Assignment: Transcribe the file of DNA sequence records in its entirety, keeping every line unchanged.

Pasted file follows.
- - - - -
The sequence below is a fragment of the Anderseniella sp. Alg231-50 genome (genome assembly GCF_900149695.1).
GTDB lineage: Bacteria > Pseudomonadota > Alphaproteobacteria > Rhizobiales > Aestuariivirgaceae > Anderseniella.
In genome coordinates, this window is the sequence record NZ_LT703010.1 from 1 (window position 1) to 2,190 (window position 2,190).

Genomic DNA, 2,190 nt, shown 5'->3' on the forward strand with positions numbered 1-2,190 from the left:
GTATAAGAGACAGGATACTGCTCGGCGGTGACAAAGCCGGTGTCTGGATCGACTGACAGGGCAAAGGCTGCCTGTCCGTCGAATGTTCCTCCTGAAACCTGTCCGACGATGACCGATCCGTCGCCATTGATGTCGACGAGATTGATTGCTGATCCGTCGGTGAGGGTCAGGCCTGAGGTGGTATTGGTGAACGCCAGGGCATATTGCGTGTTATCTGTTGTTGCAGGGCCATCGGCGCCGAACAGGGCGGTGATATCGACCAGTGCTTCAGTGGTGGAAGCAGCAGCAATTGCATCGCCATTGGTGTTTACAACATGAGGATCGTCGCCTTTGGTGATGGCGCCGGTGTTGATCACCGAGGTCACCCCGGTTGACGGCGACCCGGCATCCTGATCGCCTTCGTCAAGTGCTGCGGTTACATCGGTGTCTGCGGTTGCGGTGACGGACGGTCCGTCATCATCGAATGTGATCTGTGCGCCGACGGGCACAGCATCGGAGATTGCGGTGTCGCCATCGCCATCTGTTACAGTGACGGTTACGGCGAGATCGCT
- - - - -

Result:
The sequence below is a fragment of the Anderseniella sp. Alg231-50 genome (genome assembly GCF_900149695.1).
GTDB lineage: Bacteria > Pseudomonadota > Alphaproteobacteria > Rhizobiales > Aestuariivirgaceae > Anderseniella.
In genome coordinates, this window is the sequence record NZ_LT703010.1 from 1 (window position 1) to 2,190 (window position 2,190).

Genomic DNA, 2,190 nt, shown 5'->3' on the forward strand with positions numbered 1-2,190 from the left:
GTATAAGAGACAGGATACTGCTCGGCGGTGACAAAGCCGGTGTCTGGATCGACTGACAGGGCAAAGGCTGCCTGTCCGTCGAATGTTCCTCCTGAAACCTGTCCGACGATGACCGATCCGTCGCCATTGATGTCGACGAGATTGATTGCTGATCCGTCGGTGAGGGTCAGGCCTGAGGTGGTATTGGTGAACGCCAGGGCATATTGCGTGTTATCTGTTGTTGCAGGGCCATCGGCGCCGAACAGGGCGGTGATATCGACCAGTGCTTCAGTGGTGGAAGCAGCAGCAATTGCATCGCCATTGGTGTTTACAACATGAGGATCGTCGCCTTTGGTGATGGCGCCGGTGTTGATCACCGAGGTCACCCCGGTTGACGGCGACCCGGCATCCTGATCGCCTTCGTCAAGTGCTGCGGTTACATCGGTGTCTGCGGTTGCGGTGACGGACGGTCCGTCATCATCGAATGTGATCTGTGCGCCGACGGGCACAGCATCGGAGATTGCGGTGTCGCCATCGCCATCTGTTACAGTGACGGTTACGGCGAGATCGCT